Welcome to this year's 25th issue of DWN, the weekly newsletter for the Debian community. Jordi Mallach reported that the GNOME team has completed all uploads needed to bring GNOME 2.10.1 into unstable. With the presence at this year's LinuxTag and the first sarge DVD after the release this will become a hectic week for European Debian people.
Kudos to Martin Ferretti, a stockbroker by day and web junkie by night, has rolled out a nice starter guide to the major and some minor Linux distributions. That not to mention that his site also broadly serves as a resource to many other tools available to web professionals.
GroundWork looks to make its systems-management tool easier to use and more competitive with big-ticket commercial IT-monitoring software.
Sun Microsystems is trying a new way to share its Java server software, launching a project called GlassFish that lets outsiders tinker with the project's source code but that stops well short of making it actual open-source software.
Novell's Mono open-source group will need to jump through Microsoft's IP hoops if it's to develop open versions of Avalon and Indigo.
A Chicago technology consulting firm that adopted the Mambo open source content management system for its own Web site infrastructure found it liked the software so much it began offering it to its clients.
While some in the Linux community are scratching their heads over the latest acquisition by Mandriva, one prominent member has a notion what the French distribution company is doing, and wholeheartedly approves. In fact, it could be the beginning of a whole new kind of of Mandriva distribution.
A new laboratory has opened in Manchester that will allow government departments and local authorities to trial open source software in confidence in an independent test environment. Cheshire County Council is the first public sector organisation to use the facility at the National Computing Centre's (NCC) headquarters to conduct a trial for a joint open source and proprietary desktop platform.
I've been working on a Linux Tips column for an upcoming issue of PC World--a much tougher assignment than my monthly Free Agent ramble, for two reasons: First, I've got only one magazine page to work with, so I'm a bit restricted in what I can tackle. Second, the reality is that the overwhelming majority of our magazine's readers run Windows, not Linux. Since we do our darnedest to make every page of PC World engaging to our readers, I'm out to craft a Linux column that might prove relevant to those who are still computing Bill Gates-style.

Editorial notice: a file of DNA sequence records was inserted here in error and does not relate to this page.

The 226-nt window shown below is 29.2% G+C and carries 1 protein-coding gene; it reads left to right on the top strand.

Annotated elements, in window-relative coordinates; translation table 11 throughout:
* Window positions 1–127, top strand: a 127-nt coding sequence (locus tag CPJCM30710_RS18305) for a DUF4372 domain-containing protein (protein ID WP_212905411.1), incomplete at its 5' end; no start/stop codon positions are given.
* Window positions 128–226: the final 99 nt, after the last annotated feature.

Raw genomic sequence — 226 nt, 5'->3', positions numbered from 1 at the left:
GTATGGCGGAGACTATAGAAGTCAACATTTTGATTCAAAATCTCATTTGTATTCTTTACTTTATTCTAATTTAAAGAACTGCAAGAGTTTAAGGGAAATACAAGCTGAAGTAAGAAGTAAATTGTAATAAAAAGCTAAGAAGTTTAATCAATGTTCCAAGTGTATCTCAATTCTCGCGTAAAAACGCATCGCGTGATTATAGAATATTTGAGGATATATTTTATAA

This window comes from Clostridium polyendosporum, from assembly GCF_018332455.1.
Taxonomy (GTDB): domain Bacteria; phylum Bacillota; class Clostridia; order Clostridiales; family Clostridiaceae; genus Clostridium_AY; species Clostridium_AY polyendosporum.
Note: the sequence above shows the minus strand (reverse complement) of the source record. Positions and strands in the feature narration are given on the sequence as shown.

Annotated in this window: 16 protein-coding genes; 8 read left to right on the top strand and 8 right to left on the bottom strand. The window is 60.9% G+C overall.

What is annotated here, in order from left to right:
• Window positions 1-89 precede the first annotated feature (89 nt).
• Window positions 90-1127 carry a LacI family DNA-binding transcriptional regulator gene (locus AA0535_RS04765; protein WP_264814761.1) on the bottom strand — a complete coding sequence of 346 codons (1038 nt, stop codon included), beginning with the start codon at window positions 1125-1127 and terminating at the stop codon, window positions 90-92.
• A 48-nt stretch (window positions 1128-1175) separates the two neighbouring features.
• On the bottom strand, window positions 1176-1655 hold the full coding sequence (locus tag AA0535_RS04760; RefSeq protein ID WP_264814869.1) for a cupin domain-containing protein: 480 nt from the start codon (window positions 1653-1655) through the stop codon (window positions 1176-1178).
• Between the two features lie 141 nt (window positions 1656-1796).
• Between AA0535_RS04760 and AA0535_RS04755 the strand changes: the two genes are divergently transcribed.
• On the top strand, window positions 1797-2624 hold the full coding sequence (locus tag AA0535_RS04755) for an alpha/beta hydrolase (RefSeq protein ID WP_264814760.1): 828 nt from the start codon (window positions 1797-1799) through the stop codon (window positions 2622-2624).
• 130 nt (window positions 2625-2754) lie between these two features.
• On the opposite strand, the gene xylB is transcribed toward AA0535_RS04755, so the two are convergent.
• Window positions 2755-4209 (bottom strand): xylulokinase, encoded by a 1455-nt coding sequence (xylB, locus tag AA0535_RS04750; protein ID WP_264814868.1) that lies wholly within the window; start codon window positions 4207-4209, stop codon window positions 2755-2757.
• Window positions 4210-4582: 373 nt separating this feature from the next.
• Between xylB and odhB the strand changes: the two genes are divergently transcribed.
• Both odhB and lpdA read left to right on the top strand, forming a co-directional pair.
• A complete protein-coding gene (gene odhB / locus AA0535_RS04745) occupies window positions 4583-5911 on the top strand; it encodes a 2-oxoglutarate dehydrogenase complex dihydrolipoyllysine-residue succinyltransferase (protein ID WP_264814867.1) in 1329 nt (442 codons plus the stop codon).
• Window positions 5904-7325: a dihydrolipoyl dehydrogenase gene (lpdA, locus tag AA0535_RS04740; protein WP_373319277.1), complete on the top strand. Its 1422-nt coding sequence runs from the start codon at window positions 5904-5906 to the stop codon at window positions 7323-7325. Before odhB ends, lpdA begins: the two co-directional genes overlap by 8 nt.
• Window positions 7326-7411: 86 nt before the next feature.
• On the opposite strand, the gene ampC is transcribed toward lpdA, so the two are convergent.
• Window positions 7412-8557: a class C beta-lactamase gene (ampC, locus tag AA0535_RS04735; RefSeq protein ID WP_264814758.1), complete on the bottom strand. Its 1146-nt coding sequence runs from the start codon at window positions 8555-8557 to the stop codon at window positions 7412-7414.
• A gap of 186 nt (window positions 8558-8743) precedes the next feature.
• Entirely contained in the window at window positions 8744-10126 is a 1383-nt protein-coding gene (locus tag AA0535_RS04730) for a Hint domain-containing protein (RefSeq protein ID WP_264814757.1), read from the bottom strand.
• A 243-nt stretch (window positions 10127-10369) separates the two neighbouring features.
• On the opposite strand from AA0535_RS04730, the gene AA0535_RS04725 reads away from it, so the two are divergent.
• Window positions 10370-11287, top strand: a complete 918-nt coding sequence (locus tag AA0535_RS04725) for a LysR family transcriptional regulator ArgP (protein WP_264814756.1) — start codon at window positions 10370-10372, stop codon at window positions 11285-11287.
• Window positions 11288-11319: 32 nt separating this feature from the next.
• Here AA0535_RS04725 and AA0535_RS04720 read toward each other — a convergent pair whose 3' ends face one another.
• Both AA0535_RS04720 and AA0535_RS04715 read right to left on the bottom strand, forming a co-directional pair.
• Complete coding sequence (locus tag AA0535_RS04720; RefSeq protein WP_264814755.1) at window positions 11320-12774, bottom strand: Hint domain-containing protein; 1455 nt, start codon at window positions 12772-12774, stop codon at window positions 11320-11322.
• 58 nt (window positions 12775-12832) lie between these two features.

New Education Information System will be set up in 10,000 schools. Not a snub to Microsoft, official says.
Using a combination of Linux, solar- and pedal-powered batteries, and wireless network links, ActionAid and Inveneo have completed the first stage of a project to provide telecommunications and Internet services to an area of Uganda that doesn't have any formal infrastructure.
Performance Doubled and J2EE Support Added in Response to Rapid Industry and Community Adoption From Apache, JBoss, Sun Microsystems, Inc., TIBCO
How does Linux compare on a large scale to a well-proven commercial UNIX product?
Welcome to our first issue of Fedora Weekly News.
The UK government is backing a National Computing Centre (NCC) test laboratory that aims to prove the viability of open source software applications and configurations for public sector organisations.
In 2002, Portland, Ore.'s Sunset Presbyterian Church had a 200+-page Web site that contained mainly static content about the church, its ministries, and events. While many people were using the Web site and submitting content for it, the all-volunteer team maintaining it, of which I was a member, was overworked. Half of our time was spent editing existing pages and removing old content. Everything was done by hand: creating pages, uploading them to the site via FTP, and checking them against the site's style guidelines. All new volunteers required lots of training to become fully contributing members. Our team needed to find a way to become more efficient.
This tutorial provides a concrete example of how to make Maven and Eclipse collaborate.
Fast-Growing Computing Platform Ideal for Wall St. Trading Applications
'Painless' migration saves Johannesburg BRS call centre as much as R2000 per machine and cuts downtime and virus risk.
Michael Robertson has given up day-to-day control of Linspire and is leaving the company in the hands of new CEO Kevin Carmony. Robertson said, on his blog, that he wants to spend more time with his two other companies, Mp3tunes.com and Sipphone.com, which allows customers to make free long distance phone calls. However, Robertson says he will continue to advise Linspire on strategic matters.